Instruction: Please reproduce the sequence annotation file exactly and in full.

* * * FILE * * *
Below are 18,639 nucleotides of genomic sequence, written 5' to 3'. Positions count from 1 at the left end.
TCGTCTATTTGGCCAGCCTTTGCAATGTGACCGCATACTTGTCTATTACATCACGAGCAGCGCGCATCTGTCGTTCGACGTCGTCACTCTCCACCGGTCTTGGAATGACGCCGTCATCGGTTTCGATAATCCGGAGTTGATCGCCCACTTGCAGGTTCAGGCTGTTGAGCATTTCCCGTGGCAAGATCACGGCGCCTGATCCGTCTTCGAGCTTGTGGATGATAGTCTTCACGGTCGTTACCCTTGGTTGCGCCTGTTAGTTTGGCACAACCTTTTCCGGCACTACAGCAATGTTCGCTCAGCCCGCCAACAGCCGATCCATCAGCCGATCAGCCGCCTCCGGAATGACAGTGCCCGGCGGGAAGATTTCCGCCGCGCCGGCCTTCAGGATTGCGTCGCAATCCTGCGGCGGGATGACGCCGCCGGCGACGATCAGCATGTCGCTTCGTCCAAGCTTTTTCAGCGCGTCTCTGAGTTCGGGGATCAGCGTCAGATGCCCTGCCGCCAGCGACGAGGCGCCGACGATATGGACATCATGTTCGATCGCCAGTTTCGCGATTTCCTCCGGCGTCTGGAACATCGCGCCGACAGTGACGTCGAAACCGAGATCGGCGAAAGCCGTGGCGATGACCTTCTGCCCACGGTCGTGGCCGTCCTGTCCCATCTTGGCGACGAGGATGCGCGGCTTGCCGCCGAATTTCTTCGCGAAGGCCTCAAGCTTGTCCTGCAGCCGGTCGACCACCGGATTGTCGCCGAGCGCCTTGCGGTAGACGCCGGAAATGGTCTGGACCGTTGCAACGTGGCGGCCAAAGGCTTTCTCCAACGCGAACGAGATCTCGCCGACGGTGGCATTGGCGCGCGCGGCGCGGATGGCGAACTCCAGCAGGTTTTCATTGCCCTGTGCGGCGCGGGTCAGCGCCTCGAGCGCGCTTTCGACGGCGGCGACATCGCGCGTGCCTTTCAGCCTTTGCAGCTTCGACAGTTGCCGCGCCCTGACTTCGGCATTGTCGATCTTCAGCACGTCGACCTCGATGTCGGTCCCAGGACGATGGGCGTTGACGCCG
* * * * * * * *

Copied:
Below are 18,639 nucleotides of genomic sequence, written 5' to 3'. Positions count from 1 at the left end.
TCGTCTATTTGGCCAGCCTTTGCAATGTGACCGCATACTTGTCTATTACATCACGAGCAGCGCGCATCTGTCGTTCGACGTCGTCACTCTCCACCGGTCTTGGAATGACGCCGTCATCGGTTTCGATAATCCGGAGTTGATCGCCCACTTGCAGGTTCAGGCTGTTGAGCATTTCCCGTGGCAAGATCACGGCGCCTGATCCGTCTTCGAGCTTGTGGATGATAGTCTTCACGGTCGTTACCCTTGGTTGCGCCTGTTAGTTTGGCACAACCTTTTCCGGCACTACAGCAATGTTCGCTCAGCCCGCCAACAGCCGATCCATCAGCCGATCAGCCGCCTCCGGAATGACAGTGCCCGGCGGGAAGATTTCCGCCGCGCCGGCCTTCAGGATTGCGTCGCAATCCTGCGGCGGGATGACGCCGCCGGCGACGATCAGCATGTCGCTTCGTCCAAGCTTTTTCAGCGCGTCTCTGAGTTCGGGGATCAGCGTCAGATGCCCTGCCGCCAGCGACGAGGCGCCGACGATATGGACATCATGTTCGATCGCCAGTTTCGCGATTTCCTCCGGCGTCTGGAACATCGCGCCGACAGTGACGTCGAAACCGAGATCGGCGAAAGCCGTGGCGATGACCTTCTGCCCACGGTCGTGGCCGTCCTGTCCCATCTTGGCGACGAGGATGCGCGGCTTGCCGCCGAATTTCTTCGCGAAGGCCTCAAGCTTGTCCTGCAGCCGGTCGACCACCGGATTGTCGCCGAGCGCCTTGCGGTAGACGCCGGAAATGGTCTGGACCGTTGCAACGTGGCGGCCAAAGGCTTTCTCCAACGCGAACGAGATCTCGCCGACGGTGGCATTGGCGCGCGCGGCGCGGATGGCGAACTCCAGCAGGTTTTCATTGCCCTGTGCGGCGCGGGTCAGCGCCTCGAGCGCGCTTTCGACGGCGGCGACATCGCGCGTGCCTTTCAGCCTTTGCAGCTTCGACAGTTGCCGCGCCCTGACTTCGGCATTGTCGATCTTCAGCACGTCGACCTCGATGTCGGTCCCAGGACGATGGGCGTTGACGCCG